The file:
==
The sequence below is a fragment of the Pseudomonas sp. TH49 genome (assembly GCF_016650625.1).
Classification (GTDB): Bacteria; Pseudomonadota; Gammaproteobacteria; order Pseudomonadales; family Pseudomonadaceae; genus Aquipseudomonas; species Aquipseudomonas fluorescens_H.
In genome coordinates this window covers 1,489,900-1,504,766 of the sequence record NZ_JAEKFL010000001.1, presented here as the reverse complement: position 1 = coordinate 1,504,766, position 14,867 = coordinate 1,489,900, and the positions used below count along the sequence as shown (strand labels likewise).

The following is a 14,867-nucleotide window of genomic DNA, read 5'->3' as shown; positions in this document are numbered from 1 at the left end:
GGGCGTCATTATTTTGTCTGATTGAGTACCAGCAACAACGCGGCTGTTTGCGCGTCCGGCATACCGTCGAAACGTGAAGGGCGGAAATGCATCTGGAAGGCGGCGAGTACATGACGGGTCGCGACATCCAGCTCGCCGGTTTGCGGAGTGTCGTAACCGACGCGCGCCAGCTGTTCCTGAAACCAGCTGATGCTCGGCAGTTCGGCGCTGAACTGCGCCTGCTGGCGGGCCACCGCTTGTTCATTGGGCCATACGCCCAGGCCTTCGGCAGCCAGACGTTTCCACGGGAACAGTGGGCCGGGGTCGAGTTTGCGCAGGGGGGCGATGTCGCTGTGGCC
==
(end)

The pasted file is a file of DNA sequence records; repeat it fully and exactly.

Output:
The sequence below is a fragment of the Pseudomonas sp. TH49 genome (assembly GCF_016650625.1).
Classification (GTDB): Bacteria; Pseudomonadota; Gammaproteobacteria; order Pseudomonadales; family Pseudomonadaceae; genus Aquipseudomonas; species Aquipseudomonas fluorescens_H.
In genome coordinates this window covers 1,489,900-1,504,766 of the sequence record NZ_JAEKFL010000001.1, presented here as the reverse complement: position 1 = coordinate 1,504,766, position 14,867 = coordinate 1,489,900, and the positions used below count along the sequence as shown (strand labels likewise).

The following is a 14,867-nucleotide window of genomic DNA, read 5'->3' as shown; positions in this document are numbered from 1 at the left end:
GGGCGTCATTATTTTGTCTGATTGAGTACCAGCAACAACGCGGCTGTTTGCGCGTCCGGCATACCGTCGAAACGTGAAGGGCGGAAATGCATCTGGAAGGCGGCGAGTACATGACGGGTCGCGACATCCAGCTCGCCGGTTTGCGGAGTGTCGTAACCGACGCGCGCCAGCTGTTCCTGAAACCAGCTGATGCTCGGCAGTTCGGCGCTGAACTGCGCCTGCTGGCGGGCCACCGCTTGTTCATTGGGCCATACGCCCAGGCCTTCGGCAGCCAGACGTTTCCACGGGAACAGTGGGCCGGGGTCGAGTTTGCGCAGGGGGGCGATGTCGCTGTGGCC